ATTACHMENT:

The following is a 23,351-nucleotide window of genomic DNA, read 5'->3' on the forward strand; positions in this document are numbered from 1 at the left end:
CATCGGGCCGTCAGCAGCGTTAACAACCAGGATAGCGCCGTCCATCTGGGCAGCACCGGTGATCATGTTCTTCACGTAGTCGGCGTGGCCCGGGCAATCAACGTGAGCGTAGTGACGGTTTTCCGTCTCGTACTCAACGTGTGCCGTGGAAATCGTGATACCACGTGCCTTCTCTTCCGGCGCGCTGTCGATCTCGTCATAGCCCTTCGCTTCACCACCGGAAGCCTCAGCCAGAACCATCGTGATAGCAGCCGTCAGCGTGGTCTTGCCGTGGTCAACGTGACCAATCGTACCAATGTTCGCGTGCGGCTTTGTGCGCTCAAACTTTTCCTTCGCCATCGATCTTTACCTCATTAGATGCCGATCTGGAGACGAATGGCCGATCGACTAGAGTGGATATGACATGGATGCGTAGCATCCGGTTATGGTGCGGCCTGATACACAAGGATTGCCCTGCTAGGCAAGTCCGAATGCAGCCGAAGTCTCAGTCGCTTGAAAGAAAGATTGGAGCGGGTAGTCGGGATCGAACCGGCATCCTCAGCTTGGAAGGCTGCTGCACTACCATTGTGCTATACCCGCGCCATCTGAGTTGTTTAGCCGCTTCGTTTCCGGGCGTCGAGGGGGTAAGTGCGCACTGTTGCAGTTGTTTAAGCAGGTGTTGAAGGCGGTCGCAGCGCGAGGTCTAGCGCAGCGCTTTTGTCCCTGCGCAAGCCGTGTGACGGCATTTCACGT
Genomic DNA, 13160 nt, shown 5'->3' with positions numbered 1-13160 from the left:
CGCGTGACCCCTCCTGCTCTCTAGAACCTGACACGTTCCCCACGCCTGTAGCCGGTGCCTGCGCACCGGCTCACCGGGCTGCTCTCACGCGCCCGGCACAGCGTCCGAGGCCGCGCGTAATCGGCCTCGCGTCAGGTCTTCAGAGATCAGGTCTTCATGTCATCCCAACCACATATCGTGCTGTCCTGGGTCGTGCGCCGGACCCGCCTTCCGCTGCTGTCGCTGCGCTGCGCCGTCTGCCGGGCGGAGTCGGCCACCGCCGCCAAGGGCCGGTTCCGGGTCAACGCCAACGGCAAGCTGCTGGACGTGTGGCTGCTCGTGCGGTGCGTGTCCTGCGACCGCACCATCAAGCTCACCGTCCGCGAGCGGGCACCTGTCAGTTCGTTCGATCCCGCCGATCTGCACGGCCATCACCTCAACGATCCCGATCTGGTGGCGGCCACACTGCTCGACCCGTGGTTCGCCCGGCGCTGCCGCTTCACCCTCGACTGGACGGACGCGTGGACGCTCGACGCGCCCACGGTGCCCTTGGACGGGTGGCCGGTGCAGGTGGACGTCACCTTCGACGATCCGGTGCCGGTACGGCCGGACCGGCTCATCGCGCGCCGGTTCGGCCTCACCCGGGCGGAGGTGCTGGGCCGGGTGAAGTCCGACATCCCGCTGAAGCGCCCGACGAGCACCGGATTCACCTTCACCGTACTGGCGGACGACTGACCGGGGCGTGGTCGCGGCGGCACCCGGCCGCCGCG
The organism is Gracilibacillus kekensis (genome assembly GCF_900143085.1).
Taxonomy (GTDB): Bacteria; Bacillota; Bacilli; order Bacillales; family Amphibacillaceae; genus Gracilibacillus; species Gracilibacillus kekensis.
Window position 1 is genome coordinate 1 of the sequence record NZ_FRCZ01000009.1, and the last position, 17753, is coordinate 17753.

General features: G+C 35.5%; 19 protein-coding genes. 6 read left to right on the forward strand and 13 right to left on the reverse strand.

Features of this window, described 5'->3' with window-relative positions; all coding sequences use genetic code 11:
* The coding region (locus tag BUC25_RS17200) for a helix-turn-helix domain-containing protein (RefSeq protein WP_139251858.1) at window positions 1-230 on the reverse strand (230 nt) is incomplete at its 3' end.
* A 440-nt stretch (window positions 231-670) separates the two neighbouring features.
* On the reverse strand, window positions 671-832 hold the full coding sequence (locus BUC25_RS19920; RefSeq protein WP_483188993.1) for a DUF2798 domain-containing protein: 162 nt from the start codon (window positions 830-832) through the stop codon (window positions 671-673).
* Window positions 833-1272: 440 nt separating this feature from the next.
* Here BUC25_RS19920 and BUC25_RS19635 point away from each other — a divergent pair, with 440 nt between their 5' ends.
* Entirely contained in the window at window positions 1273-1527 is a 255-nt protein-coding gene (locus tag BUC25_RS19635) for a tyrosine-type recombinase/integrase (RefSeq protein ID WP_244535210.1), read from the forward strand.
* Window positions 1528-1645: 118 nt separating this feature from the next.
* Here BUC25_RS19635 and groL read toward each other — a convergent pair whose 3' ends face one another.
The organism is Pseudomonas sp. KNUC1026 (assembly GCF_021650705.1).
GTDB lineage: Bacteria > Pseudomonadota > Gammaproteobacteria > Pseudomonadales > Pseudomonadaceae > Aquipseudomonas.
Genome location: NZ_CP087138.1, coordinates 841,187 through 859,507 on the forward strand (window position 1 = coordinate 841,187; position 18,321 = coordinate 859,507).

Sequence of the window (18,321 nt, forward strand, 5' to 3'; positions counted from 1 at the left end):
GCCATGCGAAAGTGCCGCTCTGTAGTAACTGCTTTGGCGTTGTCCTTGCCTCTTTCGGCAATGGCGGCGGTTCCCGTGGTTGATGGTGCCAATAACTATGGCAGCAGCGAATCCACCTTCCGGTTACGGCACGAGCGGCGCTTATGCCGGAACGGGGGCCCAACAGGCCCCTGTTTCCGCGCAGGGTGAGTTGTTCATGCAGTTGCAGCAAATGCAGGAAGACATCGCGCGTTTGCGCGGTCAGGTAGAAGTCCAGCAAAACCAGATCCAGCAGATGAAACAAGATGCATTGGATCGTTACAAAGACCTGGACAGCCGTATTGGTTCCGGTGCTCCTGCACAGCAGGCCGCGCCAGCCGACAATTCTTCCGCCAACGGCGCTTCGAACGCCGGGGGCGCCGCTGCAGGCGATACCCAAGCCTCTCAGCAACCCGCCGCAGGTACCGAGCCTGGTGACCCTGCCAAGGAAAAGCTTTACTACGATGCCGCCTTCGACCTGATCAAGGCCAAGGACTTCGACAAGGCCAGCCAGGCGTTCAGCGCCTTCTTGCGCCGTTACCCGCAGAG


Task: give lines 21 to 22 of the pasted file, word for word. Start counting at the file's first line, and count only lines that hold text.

Sequence of the window (18,321 nt, forward strand, 5' to 3'; positions counted from 1 at the left end):
GCCATGCGAAAGTGCCGCTCTGTAGTAACTGCTTTGGCGTTGTCCTTGCCTCTTTCGGCAATGGCGGCGGTTCCCGTGGTTGATGGTGCCAATAACTATGGCAGCAGCGAATCCACCTTCCGGTTACGGCACGAGCGGCGCTTATGCCGGAACGGGGGCCCAACAGGCCCCTGTTTCCGCGCAGGGTGAGTTGTTCATGCAGTTGCAGCAAATGCAGGAAGACATCGCGCGTTTGCGCGGTCAGGTAGAAGTCCAGCAAAACCAGATCCAGCAGATGAAACAAGATGCATTGGATCGTTACAAAGACCTGGACAGCCGTATTGGTTCCGGTGCTCCTGCACAGCAGGCCGCGCCAGCCGACAATTCTTCCGCCAACGGCGCTTCGAACGCCGGGGGCGCCGCTGCAGGCGATACCCAAGCCTCTCAGCAACCCGCCGCAGGTACCGAGCCTGGTGACCCTGCCAAGGAAAAGCTTTACTACGATGCCGCCTTCGACCTGATCAAGGCCAAGGACTTCGACAAGGCCAGCCAGGCGTTCAGCGCCTTCTTGCGCCGTTACCCGCAGAG